When I saw the headline that the Royal Bank of Scotland was investigating fraud at its China operations my initial thoughts are “what took so long”.
All banks in China have to accept fraud as an occupational hazard. This is a problem that will not go away quickly.
If UK and US banks expect bank workers to have the same ethos and culture as their UK counterparts then they have a lot to learn.
Each bank should have a specialist fraud team working continuously. The costs will more than compensate. Banks also need to ensure that the anti-fraud team is changed every three years otherwise you can all guess what will happen.
Foreign banks cannot say they have not been warned.
Royal Bank of Scotland is investigating suspected fraud in its China unit after recently discovering “potential irregularities” in its commercial banking business.
The bank on Wednesday said the probe related to a small number of accounts within the small and medium size banking business at ABN Amro China.
Local media reported last month that the alleged fraud may have resulted in client losses of up to Rmb20m ($3m).
ABN Amro China declined to comment on the scale of the potential losses. The bank has reported the matter to China’s banking regulator, which is also investigating.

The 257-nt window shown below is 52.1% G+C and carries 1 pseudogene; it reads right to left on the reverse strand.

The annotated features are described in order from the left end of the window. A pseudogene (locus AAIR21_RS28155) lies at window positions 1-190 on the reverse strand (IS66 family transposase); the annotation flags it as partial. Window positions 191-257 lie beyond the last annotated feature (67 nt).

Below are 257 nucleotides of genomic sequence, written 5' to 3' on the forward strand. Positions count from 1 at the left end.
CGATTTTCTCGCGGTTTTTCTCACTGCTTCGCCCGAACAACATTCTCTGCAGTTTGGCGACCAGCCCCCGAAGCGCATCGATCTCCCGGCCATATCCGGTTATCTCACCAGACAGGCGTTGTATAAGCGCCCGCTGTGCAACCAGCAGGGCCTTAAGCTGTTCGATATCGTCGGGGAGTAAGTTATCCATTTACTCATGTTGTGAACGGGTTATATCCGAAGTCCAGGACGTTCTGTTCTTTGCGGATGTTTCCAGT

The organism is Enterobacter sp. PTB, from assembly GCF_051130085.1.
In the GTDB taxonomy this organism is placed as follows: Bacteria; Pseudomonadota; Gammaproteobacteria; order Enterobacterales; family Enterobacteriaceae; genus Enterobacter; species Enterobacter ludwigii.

People familiar with the matter said that the individual concerned had been suspended pending the outcome of the inquiry.
“Any dishonest behaviour by bank staff is completely unacceptable… and will be taken extremely seriously,” one person close to the bank said. “Safeguarding the interests of our clients is our top priority and, as an international bank, the controls we have in place are in line with the widely accepted industry standards.”
Banks in China have suffered a number of fraud cases in recent years, leading to frustration among regulators.
The AFP news agency this month reported that Yan Qingmin, head of the Shanghai branch of the China Banking Regulatory Commission, had criticised foreign banks during a recent meeting for ignoring risk in their local operations and urged them to carry out better internal checks.
Originally published at China Economics Blog and reproduced here with the author’s permission.